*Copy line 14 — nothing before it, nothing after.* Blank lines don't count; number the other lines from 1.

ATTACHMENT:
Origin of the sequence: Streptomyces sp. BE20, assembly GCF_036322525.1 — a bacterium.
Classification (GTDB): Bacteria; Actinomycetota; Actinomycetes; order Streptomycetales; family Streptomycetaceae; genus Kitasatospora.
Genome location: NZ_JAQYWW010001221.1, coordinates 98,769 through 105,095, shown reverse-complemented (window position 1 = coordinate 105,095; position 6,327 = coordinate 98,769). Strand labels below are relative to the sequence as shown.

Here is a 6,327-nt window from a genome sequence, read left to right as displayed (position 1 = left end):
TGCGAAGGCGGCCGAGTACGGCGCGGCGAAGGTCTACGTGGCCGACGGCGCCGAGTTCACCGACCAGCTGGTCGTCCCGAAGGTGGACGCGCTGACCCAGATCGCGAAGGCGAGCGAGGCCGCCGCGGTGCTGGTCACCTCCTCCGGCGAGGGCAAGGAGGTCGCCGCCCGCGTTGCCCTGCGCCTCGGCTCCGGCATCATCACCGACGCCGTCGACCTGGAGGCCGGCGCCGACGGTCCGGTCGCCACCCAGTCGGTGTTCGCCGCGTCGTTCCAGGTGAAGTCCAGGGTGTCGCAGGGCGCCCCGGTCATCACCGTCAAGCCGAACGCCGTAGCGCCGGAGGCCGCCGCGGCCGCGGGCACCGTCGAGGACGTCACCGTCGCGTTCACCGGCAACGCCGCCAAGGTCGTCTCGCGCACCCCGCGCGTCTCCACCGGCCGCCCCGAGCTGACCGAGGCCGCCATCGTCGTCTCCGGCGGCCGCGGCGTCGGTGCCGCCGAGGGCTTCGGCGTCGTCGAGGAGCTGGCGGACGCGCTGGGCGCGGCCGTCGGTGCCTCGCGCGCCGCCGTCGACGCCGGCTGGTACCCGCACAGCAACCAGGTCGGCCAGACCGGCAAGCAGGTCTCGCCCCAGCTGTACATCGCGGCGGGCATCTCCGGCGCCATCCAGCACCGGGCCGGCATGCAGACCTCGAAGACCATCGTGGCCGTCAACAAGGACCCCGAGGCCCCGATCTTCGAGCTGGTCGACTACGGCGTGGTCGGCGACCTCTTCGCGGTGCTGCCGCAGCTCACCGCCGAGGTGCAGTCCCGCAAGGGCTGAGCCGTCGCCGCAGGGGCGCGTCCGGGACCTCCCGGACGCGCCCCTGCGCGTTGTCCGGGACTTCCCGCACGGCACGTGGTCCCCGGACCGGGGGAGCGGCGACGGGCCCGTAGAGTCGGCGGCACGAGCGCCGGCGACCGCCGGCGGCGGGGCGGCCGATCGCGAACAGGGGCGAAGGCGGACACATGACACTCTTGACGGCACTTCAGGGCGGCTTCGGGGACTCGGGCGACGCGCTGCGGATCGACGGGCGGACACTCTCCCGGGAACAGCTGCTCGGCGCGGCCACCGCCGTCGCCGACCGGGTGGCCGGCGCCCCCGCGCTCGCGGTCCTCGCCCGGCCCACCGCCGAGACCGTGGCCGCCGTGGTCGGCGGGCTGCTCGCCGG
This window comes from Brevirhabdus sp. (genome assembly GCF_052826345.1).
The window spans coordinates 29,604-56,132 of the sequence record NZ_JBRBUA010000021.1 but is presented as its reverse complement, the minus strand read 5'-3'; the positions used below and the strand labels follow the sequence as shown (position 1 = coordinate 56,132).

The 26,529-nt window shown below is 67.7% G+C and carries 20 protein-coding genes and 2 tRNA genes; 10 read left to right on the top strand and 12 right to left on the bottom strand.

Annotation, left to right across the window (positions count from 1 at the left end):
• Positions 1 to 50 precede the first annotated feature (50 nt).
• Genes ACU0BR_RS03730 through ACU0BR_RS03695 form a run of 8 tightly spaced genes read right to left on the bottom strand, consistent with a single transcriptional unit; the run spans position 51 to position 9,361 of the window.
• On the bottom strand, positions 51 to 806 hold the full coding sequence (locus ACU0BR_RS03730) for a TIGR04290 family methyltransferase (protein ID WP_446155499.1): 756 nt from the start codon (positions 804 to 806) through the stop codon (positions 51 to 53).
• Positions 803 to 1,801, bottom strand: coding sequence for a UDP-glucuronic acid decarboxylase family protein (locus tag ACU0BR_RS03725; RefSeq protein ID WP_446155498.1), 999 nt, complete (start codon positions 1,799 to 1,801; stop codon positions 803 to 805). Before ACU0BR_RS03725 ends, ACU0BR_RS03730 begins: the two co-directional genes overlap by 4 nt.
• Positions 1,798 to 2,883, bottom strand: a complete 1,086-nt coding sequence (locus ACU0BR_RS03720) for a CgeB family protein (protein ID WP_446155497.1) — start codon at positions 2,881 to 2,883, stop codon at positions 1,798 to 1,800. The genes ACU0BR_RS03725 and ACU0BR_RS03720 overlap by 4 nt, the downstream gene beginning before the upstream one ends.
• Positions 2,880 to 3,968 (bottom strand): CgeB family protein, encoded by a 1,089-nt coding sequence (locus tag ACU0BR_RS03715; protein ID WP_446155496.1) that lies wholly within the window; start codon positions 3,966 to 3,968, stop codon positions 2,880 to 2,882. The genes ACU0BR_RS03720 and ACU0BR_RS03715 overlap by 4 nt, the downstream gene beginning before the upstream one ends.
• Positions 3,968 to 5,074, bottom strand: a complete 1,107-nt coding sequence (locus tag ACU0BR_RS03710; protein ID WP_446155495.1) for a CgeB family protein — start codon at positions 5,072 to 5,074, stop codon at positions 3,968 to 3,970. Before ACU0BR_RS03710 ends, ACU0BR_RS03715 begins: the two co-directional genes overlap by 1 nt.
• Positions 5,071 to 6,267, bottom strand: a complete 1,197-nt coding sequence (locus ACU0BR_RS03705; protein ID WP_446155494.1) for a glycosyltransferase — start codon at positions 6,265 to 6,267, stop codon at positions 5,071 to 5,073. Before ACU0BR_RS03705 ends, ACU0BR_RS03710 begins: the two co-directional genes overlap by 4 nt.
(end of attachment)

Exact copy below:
• Positions 1,798 to 2,883, bottom strand: a complete 1,086-nt coding sequence (locus ACU0BR_RS03720) for a CgeB family protein (protein ID WP_446155497.1) — start codon at positions 2,881 to 2,883, stop codon at positions 1,798 to 1,800. The genes ACU0BR_RS03725 and ACU0BR_RS03720 overlap by 4 nt, the downstream gene beginning before the upstream one ends.